How many times did you hear someone talk or read what someone wrote about the need for “tangible, positive change”, or something along those lines?
I am not talking about “radical” or “revolutionary” change. I don’t mean the type of change that we read about in history books, attributed to gifted visionaries or charismatic leaders, often brought about in a forceful wave that wipes out the unfavorable status quo. Rather, what I am talking about here is the type of systematic, purposeful and incremental transformation in the current unsatisfactory state of affairs towards a better state of affairs.
Read that last sentence again. The operative words are systematic, purposeful and incremental transformation.
How many times did you actually see someone trying to induce “tangible, positive change” by “systematic and purposeful means”?
I believe grassroots movements are the coming agents of change. The literature is abound with explanations on why this is the case, but it mostly boils down to the fact that the traditional power hierarchies are being broken down by technological enablers and accelerating rates of change. Power (or the power to bring about change) is trickling down and being spread faster than ever. The main bottleneck for grassroots movements is no longer epistemological (as in knowing how or even why to act) but organizational (as in building up and sustaining initiative and action).
Education. Technology. Activism. The three corners of the grassroots triangle.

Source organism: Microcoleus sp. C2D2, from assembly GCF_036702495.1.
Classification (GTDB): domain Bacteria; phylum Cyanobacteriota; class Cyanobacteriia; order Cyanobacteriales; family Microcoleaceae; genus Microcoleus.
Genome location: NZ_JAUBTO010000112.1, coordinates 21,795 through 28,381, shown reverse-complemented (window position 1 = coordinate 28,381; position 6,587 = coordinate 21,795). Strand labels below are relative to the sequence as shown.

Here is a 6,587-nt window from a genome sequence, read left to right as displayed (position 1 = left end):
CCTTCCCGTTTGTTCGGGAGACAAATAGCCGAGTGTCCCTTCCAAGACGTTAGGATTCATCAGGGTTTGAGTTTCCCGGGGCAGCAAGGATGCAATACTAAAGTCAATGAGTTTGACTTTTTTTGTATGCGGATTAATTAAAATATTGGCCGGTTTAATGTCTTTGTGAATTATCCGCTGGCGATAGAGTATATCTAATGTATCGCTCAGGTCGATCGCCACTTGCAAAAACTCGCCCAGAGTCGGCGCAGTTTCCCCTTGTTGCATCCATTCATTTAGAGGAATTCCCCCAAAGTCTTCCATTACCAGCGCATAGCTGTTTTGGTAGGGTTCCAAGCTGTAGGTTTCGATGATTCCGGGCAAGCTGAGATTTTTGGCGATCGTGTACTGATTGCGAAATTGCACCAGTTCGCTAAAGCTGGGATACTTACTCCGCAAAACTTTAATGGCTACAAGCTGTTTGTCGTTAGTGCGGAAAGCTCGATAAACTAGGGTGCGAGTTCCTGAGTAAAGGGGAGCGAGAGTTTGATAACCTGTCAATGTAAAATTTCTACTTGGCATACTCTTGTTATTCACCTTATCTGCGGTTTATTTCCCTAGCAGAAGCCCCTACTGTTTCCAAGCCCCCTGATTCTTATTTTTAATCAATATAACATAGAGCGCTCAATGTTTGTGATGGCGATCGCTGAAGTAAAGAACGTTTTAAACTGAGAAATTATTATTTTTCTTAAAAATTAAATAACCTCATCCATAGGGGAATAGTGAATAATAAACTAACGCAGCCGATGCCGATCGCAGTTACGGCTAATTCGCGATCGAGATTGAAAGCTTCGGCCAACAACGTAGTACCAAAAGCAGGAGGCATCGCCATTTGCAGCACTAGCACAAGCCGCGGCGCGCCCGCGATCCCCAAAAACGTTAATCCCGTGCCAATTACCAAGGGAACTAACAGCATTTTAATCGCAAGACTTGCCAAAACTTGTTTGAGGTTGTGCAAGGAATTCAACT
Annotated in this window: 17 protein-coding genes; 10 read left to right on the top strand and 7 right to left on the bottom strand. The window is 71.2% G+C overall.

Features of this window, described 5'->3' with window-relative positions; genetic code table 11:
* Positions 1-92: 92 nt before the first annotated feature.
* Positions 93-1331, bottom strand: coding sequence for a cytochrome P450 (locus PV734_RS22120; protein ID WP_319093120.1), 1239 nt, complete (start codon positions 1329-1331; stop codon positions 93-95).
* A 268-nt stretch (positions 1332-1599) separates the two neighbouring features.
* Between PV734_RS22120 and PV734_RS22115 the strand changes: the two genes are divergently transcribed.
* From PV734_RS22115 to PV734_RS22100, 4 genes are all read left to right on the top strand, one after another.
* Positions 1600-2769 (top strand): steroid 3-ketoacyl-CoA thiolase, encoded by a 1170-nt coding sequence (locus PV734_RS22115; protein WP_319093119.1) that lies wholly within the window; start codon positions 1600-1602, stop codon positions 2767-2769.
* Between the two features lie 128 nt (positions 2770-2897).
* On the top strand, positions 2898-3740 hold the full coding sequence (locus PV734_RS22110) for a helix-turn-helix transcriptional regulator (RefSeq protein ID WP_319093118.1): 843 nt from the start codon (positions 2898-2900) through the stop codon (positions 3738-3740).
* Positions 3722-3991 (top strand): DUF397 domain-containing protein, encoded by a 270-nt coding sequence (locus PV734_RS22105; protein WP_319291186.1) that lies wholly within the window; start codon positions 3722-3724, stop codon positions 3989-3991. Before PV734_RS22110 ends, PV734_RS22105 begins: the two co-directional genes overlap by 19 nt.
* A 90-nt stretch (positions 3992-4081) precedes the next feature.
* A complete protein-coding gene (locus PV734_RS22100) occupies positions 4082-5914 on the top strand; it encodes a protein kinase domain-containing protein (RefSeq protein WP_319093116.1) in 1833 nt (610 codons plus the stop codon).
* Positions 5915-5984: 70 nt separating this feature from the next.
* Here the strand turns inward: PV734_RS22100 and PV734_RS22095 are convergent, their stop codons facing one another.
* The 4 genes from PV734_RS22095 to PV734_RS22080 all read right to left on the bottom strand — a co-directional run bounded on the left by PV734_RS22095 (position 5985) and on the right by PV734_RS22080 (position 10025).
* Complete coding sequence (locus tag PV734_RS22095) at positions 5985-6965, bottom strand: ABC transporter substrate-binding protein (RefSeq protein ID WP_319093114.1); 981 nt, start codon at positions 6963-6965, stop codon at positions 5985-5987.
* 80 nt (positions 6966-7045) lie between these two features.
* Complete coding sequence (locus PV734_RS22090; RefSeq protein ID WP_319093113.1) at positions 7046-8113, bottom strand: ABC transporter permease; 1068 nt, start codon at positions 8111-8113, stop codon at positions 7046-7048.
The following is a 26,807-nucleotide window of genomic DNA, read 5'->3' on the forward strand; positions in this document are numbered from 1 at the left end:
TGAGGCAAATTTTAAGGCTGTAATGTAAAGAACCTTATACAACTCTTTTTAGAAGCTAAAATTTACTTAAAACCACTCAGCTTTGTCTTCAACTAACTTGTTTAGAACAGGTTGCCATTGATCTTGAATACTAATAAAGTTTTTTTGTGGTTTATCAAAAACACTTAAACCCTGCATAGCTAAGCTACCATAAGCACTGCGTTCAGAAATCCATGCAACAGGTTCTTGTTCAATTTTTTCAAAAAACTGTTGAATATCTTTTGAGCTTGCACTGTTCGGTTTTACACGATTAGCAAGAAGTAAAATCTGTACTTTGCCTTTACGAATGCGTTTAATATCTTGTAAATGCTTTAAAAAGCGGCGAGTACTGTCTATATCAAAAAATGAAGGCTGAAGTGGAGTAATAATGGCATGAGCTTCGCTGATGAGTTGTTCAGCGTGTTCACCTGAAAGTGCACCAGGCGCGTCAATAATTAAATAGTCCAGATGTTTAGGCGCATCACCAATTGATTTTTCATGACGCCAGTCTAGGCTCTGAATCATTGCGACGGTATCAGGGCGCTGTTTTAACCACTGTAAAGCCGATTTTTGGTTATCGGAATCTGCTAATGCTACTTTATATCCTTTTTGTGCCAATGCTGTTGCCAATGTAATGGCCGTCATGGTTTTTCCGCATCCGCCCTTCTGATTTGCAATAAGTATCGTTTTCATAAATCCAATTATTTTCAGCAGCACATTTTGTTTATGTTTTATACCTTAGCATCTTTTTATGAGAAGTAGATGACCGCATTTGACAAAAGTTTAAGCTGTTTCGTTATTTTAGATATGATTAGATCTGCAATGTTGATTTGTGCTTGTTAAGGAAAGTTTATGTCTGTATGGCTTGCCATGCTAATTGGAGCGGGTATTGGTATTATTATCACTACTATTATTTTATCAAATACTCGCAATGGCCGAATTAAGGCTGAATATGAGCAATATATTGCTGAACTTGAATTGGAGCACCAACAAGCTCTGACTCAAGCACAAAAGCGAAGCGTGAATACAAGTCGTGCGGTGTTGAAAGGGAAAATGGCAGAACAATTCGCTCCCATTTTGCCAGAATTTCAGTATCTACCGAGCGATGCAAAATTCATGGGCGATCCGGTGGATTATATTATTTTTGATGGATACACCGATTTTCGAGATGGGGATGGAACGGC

The problem with a systematic, incremental transformation, however, is that it is a long-run strategy. Long-run strategies have an inherent problem: They are boring. Human nature generally tends towards instant gratification. Patience is for hermits and monks. We want change now or soon, or why bother? Also, and unfortunately, In the long run, we’re all dead. A Kynesian truism.
The good news is that a systematic, incremental transformation does not necessarily require gifted visionaries or charismatic leaders (although their help would be definately nice). What it does need, in my opinion, is:
- Collective awareness: We can’t figure out how to go if we don’t know where we are or where we want to go. There must be a general collective agreement on the broad-brush aims
- Initiative hand-over: Any movement will have an initiative, but not any initiative survives. So many grassroots movements die because those who kicked things off stepped down (for some reason or another) but no one stepped in to carry the torch. Not because no one was willing, its just that they were never asked! Initiative is the first spark, but the fire must be kept on burning by actively transferring organizational responsibility.
I have more brain dump on that subject, just not in coherent form yet